Woolly Bully is complete!

We are so proud of the amazing work done on this project and have really enjoyed taking part in this year’s Archibull Prize.

Well done to the students from Pallamallawa Public School and Bullarah Public School who contributed to this amazing artwork.

Wooly Bully Front

Wooly Bully Rear

Wooly Bully Side 1

Wooly Bully-Side 2


Woolly Bully gets a new paint job

Good progress was made on Woolly Bully at our joint design and art day at Pallamallawa PS preparing our calf for the Archibull Prize. We were joined by students from Bullarah PS and the students from all the schools enjoyed creating the artwork. Thanks to Miss Dowsett and Mrs Fordham for organising the students all day and getting everybody to play a part in the design, drawing and painting.

Woolly Bully goes on tour

After a couple of weeks locked away at Croppa Creek PS over the holidays, Woolly Bully was given the chance to stretch his legs and go for a bit of a drive out to Bullarah to meet the wonderful students of Bullarah PS.

The students were very excited to meet him and took great delight in sharing their school and the sights of downtown Bullarah, including a visit to the Bullarah Bush Cafe.

Archibull Launch – Farm visit

Have you ever wanted to see a real life shearer in action? Well last week the students of Croppa Creek public school got the chance to visit Golonga shearing shed to see a shearer shear some sheep (try saying that 10 times quickly).


Here is some of the information we learned:

Georgia Year 5

Do you like sheep? The Croppa Creek public school students were able to go to Golonga Shearing shed. Some students got to have a go at the rouseabouts job while others watched a shearer shear some sheep.

After we went outside to have a look at the shed from the outside. We went all around the shed. Once we’d been outside the shed we went through the middle of it and went through some of the yards. All the students were pretending to be sheep or lambs.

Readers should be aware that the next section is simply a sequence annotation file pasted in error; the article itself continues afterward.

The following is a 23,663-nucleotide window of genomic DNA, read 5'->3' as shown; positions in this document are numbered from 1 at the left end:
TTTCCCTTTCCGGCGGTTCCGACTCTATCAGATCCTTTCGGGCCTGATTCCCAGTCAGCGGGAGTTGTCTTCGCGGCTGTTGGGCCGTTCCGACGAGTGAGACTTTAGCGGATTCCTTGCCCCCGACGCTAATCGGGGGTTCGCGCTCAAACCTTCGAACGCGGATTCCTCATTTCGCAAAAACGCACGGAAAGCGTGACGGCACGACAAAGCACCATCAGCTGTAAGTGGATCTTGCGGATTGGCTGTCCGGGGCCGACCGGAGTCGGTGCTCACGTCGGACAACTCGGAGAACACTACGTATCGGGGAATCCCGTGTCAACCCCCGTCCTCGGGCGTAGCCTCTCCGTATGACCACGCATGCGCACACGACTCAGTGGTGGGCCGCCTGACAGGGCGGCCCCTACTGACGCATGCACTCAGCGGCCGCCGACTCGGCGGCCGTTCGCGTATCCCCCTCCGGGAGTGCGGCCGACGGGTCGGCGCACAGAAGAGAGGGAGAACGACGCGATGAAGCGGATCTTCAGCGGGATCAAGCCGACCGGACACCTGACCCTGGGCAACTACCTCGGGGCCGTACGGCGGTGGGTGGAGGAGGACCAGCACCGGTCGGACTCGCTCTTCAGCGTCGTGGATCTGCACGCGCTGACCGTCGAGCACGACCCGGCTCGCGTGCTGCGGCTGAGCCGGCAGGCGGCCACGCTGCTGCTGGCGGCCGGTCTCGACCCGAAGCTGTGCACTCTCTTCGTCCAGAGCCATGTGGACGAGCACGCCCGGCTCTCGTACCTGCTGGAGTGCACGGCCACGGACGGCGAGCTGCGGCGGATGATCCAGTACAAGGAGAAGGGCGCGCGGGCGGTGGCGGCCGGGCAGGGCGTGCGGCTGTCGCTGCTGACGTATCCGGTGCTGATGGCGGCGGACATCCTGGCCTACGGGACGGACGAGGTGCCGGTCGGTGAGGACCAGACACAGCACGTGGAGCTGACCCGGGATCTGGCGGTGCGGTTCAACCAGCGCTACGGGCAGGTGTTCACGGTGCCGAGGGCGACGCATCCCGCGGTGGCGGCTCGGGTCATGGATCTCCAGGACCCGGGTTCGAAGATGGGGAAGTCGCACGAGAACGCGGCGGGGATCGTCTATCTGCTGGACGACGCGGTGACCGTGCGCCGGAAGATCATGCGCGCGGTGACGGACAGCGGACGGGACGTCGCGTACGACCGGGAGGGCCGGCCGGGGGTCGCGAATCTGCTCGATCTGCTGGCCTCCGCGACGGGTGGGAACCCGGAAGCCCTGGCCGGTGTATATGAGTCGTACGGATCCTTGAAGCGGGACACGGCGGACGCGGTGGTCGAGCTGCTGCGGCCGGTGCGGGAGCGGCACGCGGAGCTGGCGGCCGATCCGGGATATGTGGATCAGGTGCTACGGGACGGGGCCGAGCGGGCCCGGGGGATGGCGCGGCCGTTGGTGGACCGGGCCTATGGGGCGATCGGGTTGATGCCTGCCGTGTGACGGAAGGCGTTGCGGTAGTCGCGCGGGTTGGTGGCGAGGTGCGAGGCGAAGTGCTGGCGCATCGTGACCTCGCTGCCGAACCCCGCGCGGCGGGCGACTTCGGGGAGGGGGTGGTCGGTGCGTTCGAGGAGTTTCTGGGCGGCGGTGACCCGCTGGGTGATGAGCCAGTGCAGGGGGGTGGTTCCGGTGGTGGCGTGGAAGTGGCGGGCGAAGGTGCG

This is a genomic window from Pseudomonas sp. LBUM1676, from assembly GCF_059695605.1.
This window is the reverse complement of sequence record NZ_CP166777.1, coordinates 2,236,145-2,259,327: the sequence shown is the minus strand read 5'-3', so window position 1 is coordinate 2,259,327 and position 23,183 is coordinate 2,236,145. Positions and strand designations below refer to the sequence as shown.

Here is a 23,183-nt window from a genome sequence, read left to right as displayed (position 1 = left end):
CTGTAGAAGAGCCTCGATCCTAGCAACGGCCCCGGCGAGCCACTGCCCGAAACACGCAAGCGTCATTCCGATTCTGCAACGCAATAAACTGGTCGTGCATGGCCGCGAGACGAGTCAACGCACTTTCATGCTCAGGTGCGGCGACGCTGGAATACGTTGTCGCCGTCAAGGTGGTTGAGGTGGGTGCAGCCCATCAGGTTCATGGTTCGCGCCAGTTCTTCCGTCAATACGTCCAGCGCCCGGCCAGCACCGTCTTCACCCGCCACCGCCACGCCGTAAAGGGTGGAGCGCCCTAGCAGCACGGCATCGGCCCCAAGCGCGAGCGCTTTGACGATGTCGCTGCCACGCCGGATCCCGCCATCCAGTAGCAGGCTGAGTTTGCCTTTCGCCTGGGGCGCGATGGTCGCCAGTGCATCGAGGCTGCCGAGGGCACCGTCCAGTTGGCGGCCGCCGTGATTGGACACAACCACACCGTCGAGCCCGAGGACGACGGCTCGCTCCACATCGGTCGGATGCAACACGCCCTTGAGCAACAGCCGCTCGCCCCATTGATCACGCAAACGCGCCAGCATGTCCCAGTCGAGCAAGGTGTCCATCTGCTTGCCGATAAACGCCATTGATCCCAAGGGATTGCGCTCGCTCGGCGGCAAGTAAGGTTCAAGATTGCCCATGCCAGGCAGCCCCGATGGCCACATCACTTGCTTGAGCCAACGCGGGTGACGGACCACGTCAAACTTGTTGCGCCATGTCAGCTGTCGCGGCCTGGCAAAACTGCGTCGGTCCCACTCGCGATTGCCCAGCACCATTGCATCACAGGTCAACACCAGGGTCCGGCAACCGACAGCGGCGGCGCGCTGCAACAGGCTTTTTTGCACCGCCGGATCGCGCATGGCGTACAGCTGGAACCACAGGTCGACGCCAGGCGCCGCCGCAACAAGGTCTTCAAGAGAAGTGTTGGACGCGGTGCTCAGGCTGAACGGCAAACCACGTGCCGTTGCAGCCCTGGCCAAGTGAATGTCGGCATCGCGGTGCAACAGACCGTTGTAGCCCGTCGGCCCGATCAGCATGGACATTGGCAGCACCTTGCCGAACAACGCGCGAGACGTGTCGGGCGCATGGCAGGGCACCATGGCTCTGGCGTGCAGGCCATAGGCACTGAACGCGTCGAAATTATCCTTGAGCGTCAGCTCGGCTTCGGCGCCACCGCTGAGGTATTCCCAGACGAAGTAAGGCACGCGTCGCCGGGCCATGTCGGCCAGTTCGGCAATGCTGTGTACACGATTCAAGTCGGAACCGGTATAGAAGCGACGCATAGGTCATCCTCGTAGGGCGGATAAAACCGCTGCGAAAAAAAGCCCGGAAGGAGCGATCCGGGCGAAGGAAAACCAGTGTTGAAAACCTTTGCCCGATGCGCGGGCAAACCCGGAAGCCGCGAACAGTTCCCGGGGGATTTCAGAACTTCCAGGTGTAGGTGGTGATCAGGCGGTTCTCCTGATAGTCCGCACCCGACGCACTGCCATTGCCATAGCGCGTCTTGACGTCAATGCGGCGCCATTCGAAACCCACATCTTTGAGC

Did you know that there is an oil in the sheep’s wool called lanolin ( which is also good for your hair and hands). Some of the sheep’s wool is not sold that is called the belly wool that is usually shorn first.

Millie Year 4

Sheep wool is very oily the oil is called lanolin oil.

Wool is dirty and has lots of burrs in it.

The skirting job is where you take out the burrs.

The Rouseabout job is where you the shearing shed floor clean.

Oliver Yr 5

What I found most interesting was the wool had oil in it called Lanolin Which makes the Sheeps wool waterproof. What was also interesting was it that the shearer didn’t use the belly wool when making a product. When they let me have a go of throwing the wool lets just say that it didn’t go so well, most of the wool all bundled up together.

Dominic Year 4

We went to a shearing shed on Thursday it is a  experience I will remember forever. I like the  rouseabout. He or she throws the wool out from Clean to dirty It cost me when it is good it is It is very nice and soft and I got take some home We got the chance to sort the  wool out and we got to skirt the wool one of the shearers cut the sheep it was bleeding when he was finished we saw the blood

Marshall Yr 4

Do you know wool has lanolin oil in it and it has dirt and burrs. The shearer starts at the tummy so they can let the way up and down. They chuck the wool up on the table.

Shyan Yr 3

On Thursday the 14th last week the students went to a shearing shed at Golonga.the Thik stuff is more money thina stuff in the. Students got to jump in wool are you is called. got to sweep up the wool that is cold roustabout

What a wonderful authentic learning opportunity for our students today as we visited the sheep shearing at Golonga. The students thoroughly enjoyed the visit and we would like to thank Rowan and Meg Tighe for hosting the visit. It was a great way to launch our Archibull Prize project.